On the corner of 41st St. and 8th Ave. in The New York Times (NYT) Building in Manhattan, a team composed of 13 moderators scour an endless stream of NYT user comments. Led by Bassey Etim, The Times community manager, the team searches for both inflammatory comments to remove as well as intriguing comments to feature, referred to as NYT Picks. By removing comments that are inflammatory or off-topic and featuring the NYT Picks, the team seeks to maintain a healthy community and extend the NYT style to its comments sections. Etim explains, “We use real people because humans can absorb the variables of conversation and weigh them in more intricate ways.” Such comment moderation is pioneering as many publishers have opted to simply disable commenting or leave their comment sections unmoderated over long periods of time. The NYT approach has its drawbacks however, and because Etim’s team can only read so many comments at a time, the website has to limit both the time period in which a user may comment on an article and the number of articles open to commenting.
A team of researchers at the University of Maryland (UMD) is working on an interdisciplinary approach, dubbed CommentIQ, to help the NYT’s moderators and enable comment moderation for other online publishers such as blogs and other news sites. Consisting of researchers from the university’s schools of journalism, information science, and computer science, the team seeks to develop automated techniques and an open source application program interface (API) that may help rather than replace a
human moderator’s judgements.
The design of CommentIQ[3, 4] is centered around the idea of a human working with an automated program via a feedback loop. The scores generated by the algorithm provide a ranking and a statistical overview, which is then fed to the moderator to assist the moderator’s decision-making process. Similarly, the final classification made by the human moderator after reading the comment and viewing the predictions is then fed back into the system to help the algorithm with more accurate future score predictions. As a result, the approach enables the professional moderator to “teach” the algorithm, and ideally the algorithm’s performance will generate greater cost-saving benefits as it learns more from its moderator over time.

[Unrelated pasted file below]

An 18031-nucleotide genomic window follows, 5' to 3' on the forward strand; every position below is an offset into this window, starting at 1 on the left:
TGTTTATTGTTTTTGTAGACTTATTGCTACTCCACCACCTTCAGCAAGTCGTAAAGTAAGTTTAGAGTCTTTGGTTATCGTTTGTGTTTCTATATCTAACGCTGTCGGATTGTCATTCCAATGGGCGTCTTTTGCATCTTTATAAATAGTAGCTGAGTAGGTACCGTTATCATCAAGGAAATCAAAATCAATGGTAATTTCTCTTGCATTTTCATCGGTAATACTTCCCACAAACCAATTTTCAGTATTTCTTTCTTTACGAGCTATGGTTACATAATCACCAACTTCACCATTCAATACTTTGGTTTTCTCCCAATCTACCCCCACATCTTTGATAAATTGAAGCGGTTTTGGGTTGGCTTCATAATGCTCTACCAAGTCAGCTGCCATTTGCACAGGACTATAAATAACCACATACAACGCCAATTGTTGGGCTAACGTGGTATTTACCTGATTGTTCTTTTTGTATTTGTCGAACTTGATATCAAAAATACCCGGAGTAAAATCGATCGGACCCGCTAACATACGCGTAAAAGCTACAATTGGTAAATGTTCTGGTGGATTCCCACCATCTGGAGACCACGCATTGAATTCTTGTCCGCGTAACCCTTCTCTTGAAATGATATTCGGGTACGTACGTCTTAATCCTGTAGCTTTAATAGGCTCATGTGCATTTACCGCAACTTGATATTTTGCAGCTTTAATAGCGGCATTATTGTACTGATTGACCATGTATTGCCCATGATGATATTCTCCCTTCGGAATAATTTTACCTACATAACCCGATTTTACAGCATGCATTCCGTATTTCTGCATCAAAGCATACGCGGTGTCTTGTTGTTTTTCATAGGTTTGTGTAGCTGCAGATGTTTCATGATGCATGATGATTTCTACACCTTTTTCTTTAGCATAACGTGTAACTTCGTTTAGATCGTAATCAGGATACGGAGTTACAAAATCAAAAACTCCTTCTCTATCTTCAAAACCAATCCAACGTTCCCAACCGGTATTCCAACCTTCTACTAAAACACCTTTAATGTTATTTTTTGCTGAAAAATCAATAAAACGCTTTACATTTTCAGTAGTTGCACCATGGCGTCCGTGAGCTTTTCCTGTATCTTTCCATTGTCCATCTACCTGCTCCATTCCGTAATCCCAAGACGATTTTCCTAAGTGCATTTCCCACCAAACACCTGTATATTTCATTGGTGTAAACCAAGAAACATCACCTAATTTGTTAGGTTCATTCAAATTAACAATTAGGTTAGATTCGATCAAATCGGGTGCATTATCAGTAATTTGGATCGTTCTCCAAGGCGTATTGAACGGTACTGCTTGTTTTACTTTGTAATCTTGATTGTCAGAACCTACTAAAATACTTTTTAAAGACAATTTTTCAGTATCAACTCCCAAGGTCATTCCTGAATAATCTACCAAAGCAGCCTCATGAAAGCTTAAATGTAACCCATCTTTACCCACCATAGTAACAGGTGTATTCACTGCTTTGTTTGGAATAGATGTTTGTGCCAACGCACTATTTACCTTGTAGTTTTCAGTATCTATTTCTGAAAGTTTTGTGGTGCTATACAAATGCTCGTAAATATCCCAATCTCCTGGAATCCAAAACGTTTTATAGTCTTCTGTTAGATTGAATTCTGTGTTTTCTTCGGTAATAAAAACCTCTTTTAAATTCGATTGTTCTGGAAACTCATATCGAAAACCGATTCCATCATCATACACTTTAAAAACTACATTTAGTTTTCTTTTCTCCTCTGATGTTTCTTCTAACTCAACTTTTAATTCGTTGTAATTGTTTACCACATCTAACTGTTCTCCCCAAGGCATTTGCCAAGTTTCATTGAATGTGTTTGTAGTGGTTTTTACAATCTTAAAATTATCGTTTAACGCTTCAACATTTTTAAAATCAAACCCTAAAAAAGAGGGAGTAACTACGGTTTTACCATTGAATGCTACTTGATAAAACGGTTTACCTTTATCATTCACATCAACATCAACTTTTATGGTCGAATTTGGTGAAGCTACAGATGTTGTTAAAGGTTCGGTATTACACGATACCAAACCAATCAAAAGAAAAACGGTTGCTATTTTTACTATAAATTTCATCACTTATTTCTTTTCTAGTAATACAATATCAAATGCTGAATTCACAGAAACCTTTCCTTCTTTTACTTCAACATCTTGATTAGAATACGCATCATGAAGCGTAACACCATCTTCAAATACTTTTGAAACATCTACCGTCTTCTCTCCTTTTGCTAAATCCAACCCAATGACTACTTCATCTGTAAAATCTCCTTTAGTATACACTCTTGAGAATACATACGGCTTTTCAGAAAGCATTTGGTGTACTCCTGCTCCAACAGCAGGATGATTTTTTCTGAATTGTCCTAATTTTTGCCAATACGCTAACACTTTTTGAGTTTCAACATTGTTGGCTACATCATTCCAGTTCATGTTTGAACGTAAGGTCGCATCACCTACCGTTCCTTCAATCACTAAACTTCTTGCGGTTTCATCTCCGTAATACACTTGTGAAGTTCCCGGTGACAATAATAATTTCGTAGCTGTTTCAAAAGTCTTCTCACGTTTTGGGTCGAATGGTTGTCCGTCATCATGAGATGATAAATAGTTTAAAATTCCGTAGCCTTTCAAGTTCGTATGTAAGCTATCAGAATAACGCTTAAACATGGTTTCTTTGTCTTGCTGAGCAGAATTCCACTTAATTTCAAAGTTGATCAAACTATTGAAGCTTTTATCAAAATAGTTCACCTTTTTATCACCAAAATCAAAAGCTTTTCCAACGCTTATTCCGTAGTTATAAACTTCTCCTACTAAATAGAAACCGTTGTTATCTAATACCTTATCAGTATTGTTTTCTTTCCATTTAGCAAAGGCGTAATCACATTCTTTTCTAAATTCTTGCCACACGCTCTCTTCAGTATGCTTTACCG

Using natural language processing and predictions made by machine learning algorithms, the approach automatically evaluates a comment on multiple criteria such as general writing quality, personal story, relevance to the article as well as other comments, and general sentiment. These evaluations are then merged with other information on the comment -- such as location of the user and time of submission -- into a user-friendly interface designed by researchers in Human Computer Interaction. While the design of the interface is currently in progress, when complete it will provide the moderators an easy-to-navigate overview of comments as well as the ability to filter and search the comment data as needed. By allowing moderators to more easily search the distribution of opinions along various dimensions -- such as geological location, gender or political biases -- moderators can select = representative comments spanning each. Ideally, this will result in a more objective comment selection process and provide a comments section that can provide a wide distribution of opinions.
The UMD research team is composed of Dr. Nicholas Diakopoulos, a professor at the College of Journalism as well as Dr. Niklas Elmqvist, a professor at the iSchool specializing in information visualization and human computer interaction. The team also consists of Deok Gun Park, a Ph.D student in the Department of Computer Science concentrating in natural language processing and moderation interface, and Simranjit Singh, a graduate student in information technology.
 Domingo, David. "Fostering and Moderating Citizen Conversations." Zion, L. et Craig, D.(éds), Ethics for Digital Journalists: Emerging Best Practices, Routledge, Londres (2014): 159-173.